So a lot of those, just – quite frankly, I have not been worked over in term back on. The previous owner of the assets had very good success with reactivating the wellbores and returning wells to production and with the pricey world that we live in today, these are very economic wells with very low risk. We also see an opportunity to be able to – because of the synergy we have across our asset base that we already own today, we do see some recompletions in the lower Woodbine Stringer that is currently behind pipe today. So with those wellbores that are idle, we can go in and access those and again those are low risk because they are sitting there right behind pipe today just a recompletion.

And then we also see opportunities to come out here and be able to add or change out the rod pumps to electric submersible pumps and there is a couple of benefits to doing that. One is we can move more fluid which should give us more oil production but what they noticed in doing this in the past is that you are moving a lot of fluid out here and these pumping units run at relatively high strokes per minute and so you end up having quite a few tubing failures. So when they put the ESPs in and there are not lug in these pumps too much, you are seeing very long runtimes which is actually lowering your workover cost.

So those are some things – those are really the key behind pipe we call proved non-producing assets that make up those reserves.

Operator

Your next question comes from the line of Kevin with Raymond James.

Kevin Smith – Raymond James

Hi, this is Kevin Smith from Raymond James. Congratulations on the transaction. It’s very nice within your existing footprint. Have you guys requested a borrowing base increase along with this transaction or plan on it?

Cedric Burgher

That’s in process. Actually, we just got our borrowing base increased up $75 million to back to $730 million just about a week ago. That’s excluding this asset, we are in the process of going to the banks with this asset and we will be doing that shortly.

Kevin Smith – Raymond James

Can you speak to operating costs in this area? I am assuming you are somewhere in the neighborhood of $20 per barrel for lifting cost but just want to verify that?

Alan Smith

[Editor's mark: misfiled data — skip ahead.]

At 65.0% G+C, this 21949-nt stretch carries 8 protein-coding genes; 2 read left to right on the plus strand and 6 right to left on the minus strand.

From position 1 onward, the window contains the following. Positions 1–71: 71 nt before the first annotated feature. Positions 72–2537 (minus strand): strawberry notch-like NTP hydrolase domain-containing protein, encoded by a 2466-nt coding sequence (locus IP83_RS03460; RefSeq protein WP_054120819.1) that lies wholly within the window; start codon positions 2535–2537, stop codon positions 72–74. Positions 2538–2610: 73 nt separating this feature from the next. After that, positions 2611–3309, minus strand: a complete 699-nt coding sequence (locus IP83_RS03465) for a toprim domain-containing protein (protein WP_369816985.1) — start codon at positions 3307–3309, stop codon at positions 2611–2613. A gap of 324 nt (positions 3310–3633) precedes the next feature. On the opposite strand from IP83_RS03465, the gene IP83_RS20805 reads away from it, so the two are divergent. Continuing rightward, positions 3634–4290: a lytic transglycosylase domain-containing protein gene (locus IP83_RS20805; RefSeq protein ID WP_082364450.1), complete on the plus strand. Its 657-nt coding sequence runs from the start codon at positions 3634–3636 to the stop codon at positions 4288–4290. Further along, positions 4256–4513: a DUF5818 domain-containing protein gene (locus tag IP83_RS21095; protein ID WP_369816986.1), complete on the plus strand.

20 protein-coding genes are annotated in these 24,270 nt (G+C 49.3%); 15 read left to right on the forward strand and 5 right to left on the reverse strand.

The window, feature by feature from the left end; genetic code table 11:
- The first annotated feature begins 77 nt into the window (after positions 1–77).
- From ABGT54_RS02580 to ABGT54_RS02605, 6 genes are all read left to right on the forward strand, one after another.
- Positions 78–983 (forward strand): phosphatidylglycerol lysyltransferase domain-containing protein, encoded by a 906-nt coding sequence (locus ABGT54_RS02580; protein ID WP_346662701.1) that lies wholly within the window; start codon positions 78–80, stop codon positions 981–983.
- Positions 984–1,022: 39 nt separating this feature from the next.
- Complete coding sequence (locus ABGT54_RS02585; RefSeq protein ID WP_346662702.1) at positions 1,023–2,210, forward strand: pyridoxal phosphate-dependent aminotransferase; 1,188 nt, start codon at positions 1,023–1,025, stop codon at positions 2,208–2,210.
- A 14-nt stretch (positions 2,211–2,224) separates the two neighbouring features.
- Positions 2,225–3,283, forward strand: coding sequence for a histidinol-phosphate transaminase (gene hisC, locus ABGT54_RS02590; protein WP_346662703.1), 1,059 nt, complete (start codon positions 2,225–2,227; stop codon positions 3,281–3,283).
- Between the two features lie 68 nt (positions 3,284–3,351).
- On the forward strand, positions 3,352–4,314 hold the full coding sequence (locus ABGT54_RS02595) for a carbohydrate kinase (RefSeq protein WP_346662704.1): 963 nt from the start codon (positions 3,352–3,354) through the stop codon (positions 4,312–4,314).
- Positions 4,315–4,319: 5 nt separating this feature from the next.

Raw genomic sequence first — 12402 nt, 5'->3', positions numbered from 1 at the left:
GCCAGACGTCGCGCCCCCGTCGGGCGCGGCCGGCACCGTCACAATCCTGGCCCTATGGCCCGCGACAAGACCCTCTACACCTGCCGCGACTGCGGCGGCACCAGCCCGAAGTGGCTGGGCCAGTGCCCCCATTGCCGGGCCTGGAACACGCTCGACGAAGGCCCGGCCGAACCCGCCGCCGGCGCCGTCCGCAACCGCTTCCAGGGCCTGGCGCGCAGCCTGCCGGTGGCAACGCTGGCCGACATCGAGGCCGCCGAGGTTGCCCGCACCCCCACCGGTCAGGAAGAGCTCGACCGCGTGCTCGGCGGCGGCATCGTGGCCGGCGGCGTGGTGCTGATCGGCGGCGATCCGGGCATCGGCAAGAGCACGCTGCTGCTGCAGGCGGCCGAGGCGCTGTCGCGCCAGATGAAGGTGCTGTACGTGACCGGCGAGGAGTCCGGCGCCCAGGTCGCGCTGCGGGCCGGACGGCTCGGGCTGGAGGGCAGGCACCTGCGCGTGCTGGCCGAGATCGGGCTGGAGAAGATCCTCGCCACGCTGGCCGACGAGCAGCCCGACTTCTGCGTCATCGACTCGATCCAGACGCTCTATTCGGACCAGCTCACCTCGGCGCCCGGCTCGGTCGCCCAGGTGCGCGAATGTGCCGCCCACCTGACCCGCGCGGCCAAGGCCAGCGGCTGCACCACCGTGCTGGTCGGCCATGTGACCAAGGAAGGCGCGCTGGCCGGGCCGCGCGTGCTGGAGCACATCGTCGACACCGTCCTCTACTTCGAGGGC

That’s a fair number, Kevin. We probably got into a range of somewhere between $21 and $24 a barrel, it’s somewhere in that range.

Kevin Smith – Raymond James

Does this provide Cotton Valley well, I mean could get it over the map but I mean you get the right stall (ph) at Cotton Valley wells as well?

Alan Smith

No, not through the assets we are acquiring, these are some debt severances in there that were taken by the majors back. So we still have some studying to do on all of that but we know that we don’t have all those.

Kevin Smith – Raymond James

Alan, I believe you mentioned this in your prepared remarks, I just wanted to verify. This is – you don’t expect this transaction to affect the timing of any potential asset dropdowns?

Alan Smith

Not at this time.

Operator

Your next question comes from the line of Brett with Credit Suisse.

Brett Reilly – Credit Suisse

Just one other follow-up. Is there any update on thoughts around SG&A costs moving into next year or do we pretty much have to wait for the quarter, maybe guidance of ‘13 for that?

Cedric Burgher

This is Cedric. We do plan to update you more fully on that at the earnings call, we’ve made good progress on that and so if you will dial in next week, we will give you a full account of that. We think this deal will add a million and a quarter of G&A in total to the overall company. But in terms of all the breakout methodology and all that, we really would prefer to do that next week.

Operator

We do have a question from the line of Jeff with Barclays

Jeff Robertson – Barclays

Can you talk a little bit more about the exploitation opportunities on these assets in terms of the kind of waterflood potential you see and what kind of production of reserves that might add? Also, what kind of capital you might have at the frontend on a project like that?

Alan Smith

So it sounds like you are asking more specifically about the waterflood potential.

Jeff Robertson – Barclays

Yes.

Alan Smith

Okay, it’s important to understand the way this field sets up, it’s about 30 miles long and we are up in the north end of the field. So most of that red that you see in the map on slide 4 is going to have pretty strong (Upshur support) and so there is not going to any waterflood opportunities up in the north end of the field. On the south end, right along that Rusk County line boundary, that is where the field does not have that same – any (Upshur support). Therefore you are going to be looking to – the good news is that we get sort of a free look from an operator that’s offsetting us that’s implementing a fairly large waterflood at this time. What we have not done because we did not value that today we thought we wanted to do a lot of work on that, it was completely in the probable category, it did not give any value, so therefore we didn’t spend our time trying to quantify the cost of it. But we think that we do know that the waterfloods out here in the southern part of the field have been very economic and have responded very well, just with the kind of rock you have here to water from a pressure maintenance point of view as well as the water displacement point of view.